From the NYT:
In Ireland, Spain, Britain and elsewhere, housing markets that soared over the last decade are falling back to earth. Property analysts predict that some countries … will face an even more wrenching adjustment than that of the United States …
Once-sizzling housing markets in Eastern Europe and the Baltic states are cooling rapidly, as nervous Western Europeans stop buying investment properties in Warsaw, Tallinn, Estonia and other real estate Klondikes.
Further east, in India and southern China, prices are no longer surging. With stock markets down sharply after reaching heady levels, people do not have as much cash to buy property. Sales of apartments in Hong Kong, a normally hyperactive market, have slowed recently, with prices for mass-market flats starting to drop.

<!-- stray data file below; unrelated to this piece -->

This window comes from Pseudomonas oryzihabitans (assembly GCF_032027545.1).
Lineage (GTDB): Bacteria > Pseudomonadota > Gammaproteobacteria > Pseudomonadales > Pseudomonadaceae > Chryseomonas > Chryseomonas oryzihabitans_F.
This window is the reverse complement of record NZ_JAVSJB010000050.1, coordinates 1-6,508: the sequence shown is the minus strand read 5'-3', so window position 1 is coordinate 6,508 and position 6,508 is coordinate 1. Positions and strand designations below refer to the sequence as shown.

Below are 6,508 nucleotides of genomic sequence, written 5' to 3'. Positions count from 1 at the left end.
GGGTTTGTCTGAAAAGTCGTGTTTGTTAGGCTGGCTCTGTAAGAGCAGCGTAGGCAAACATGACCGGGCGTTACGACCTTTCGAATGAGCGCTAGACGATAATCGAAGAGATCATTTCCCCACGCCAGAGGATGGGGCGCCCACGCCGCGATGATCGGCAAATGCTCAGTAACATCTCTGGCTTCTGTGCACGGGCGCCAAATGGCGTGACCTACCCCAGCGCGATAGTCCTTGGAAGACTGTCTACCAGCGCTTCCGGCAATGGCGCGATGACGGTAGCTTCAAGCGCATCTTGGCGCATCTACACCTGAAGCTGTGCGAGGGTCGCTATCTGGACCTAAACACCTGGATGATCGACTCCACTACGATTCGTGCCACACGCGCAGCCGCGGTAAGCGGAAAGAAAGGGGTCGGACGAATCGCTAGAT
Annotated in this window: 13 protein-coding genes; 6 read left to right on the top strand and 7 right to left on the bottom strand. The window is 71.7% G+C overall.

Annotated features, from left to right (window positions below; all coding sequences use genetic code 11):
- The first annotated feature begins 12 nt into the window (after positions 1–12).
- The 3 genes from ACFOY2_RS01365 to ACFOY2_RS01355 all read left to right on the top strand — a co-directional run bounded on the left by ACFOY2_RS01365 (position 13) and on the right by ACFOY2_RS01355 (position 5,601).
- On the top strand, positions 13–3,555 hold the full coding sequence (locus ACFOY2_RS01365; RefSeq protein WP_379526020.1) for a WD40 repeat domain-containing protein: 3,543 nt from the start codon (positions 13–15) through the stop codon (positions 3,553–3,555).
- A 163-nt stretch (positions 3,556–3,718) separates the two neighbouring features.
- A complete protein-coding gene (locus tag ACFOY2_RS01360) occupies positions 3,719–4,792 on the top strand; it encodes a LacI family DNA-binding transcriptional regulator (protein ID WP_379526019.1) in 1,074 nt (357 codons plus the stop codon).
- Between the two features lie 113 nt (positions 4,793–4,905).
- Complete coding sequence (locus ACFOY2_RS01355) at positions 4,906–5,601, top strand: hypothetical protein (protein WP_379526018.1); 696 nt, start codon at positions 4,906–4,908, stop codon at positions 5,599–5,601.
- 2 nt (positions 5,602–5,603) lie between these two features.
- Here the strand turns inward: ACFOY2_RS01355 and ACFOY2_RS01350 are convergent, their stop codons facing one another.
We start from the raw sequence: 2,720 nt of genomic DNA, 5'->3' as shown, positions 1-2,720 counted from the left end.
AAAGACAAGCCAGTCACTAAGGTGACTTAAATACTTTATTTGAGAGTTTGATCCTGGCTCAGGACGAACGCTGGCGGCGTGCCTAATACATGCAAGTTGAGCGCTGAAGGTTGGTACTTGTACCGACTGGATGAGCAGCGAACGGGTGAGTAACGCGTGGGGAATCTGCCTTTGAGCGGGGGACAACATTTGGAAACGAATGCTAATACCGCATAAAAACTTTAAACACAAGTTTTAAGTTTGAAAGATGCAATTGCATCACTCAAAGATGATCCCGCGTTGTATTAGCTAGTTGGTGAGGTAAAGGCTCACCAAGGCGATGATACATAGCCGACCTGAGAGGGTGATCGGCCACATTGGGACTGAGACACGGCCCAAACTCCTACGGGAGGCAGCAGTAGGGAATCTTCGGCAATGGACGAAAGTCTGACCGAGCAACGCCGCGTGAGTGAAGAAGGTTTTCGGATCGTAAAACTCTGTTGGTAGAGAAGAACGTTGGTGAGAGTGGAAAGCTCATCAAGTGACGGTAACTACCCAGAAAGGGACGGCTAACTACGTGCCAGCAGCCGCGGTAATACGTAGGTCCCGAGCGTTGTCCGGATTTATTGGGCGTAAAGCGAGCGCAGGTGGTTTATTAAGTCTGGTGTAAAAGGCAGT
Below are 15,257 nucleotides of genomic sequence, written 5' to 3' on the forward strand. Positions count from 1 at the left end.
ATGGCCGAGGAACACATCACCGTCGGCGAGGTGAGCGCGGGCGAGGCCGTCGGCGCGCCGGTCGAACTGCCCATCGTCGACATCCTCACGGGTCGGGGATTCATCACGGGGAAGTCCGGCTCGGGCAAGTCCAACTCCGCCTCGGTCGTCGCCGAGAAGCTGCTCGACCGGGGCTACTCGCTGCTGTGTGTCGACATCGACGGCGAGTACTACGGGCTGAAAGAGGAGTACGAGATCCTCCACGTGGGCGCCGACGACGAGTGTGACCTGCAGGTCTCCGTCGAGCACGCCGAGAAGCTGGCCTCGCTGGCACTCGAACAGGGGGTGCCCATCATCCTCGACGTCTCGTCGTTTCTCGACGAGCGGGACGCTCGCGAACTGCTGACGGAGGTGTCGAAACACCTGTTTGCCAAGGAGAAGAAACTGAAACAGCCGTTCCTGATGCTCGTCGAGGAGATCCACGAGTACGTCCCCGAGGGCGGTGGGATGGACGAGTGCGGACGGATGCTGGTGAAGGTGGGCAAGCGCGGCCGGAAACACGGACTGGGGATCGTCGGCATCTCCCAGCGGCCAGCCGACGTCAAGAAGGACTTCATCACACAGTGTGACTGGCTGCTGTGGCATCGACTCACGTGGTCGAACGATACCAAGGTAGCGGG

In New Delhi and other parts of northern India, prices have fallen 20 per cent over the last year. …
For countries like Ireland, where prices were even more inflated than in the United States, it has been a painful education, as homeowners learn the American vocabulary of misery.
“We know we’re already in negative equity,” said Emma Linnane, a 31-year-old university administrator.
For the rest of the world, a housing bust may be relatively less painful due to a higher savings rate, but the global crash certainly bolsters those who believe the world economy is headed for trouble.
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